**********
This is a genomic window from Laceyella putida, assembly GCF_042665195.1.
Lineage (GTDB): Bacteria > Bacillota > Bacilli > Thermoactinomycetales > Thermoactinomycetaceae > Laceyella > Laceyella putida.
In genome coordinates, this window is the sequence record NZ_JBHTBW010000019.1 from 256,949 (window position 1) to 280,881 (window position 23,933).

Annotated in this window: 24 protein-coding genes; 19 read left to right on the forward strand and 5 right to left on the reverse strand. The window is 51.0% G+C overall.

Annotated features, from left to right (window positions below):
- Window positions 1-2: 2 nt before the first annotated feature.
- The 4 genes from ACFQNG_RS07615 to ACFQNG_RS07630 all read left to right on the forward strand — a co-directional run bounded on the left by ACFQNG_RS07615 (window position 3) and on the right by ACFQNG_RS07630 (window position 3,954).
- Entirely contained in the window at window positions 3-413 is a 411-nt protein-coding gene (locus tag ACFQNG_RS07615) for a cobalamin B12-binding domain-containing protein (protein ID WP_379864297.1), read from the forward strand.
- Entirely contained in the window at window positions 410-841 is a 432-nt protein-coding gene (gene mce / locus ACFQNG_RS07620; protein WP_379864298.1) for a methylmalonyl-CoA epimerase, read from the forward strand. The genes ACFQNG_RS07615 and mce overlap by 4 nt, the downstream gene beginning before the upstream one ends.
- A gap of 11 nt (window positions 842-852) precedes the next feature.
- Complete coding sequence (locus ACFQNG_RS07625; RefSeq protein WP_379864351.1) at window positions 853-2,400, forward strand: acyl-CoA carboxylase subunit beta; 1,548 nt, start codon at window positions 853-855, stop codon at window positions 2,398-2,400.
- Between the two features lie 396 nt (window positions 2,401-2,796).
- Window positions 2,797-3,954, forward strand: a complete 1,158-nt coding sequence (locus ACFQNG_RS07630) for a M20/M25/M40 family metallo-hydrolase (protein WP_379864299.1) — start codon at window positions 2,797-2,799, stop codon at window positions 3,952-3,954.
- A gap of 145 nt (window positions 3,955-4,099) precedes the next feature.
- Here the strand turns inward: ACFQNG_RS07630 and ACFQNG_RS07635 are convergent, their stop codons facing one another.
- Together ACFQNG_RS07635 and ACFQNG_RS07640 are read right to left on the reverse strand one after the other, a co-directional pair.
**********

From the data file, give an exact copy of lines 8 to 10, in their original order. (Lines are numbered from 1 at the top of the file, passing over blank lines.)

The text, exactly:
- Entirely contained in the window at window positions 3-413 is a 411-nt protein-coding gene (locus tag ACFQNG_RS07615) for a cobalamin B12-binding domain-containing protein (protein ID WP_379864297.1), read from the forward strand.
- Entirely contained in the window at window positions 410-841 is a 432-nt protein-coding gene (gene mce / locus ACFQNG_RS07620; protein WP_379864298.1) for a methylmalonyl-CoA epimerase, read from the forward strand. The genes ACFQNG_RS07615 and mce overlap by 4 nt, the downstream gene beginning before the upstream one ends.
- A gap of 11 nt (window positions 842-852) precedes the next feature.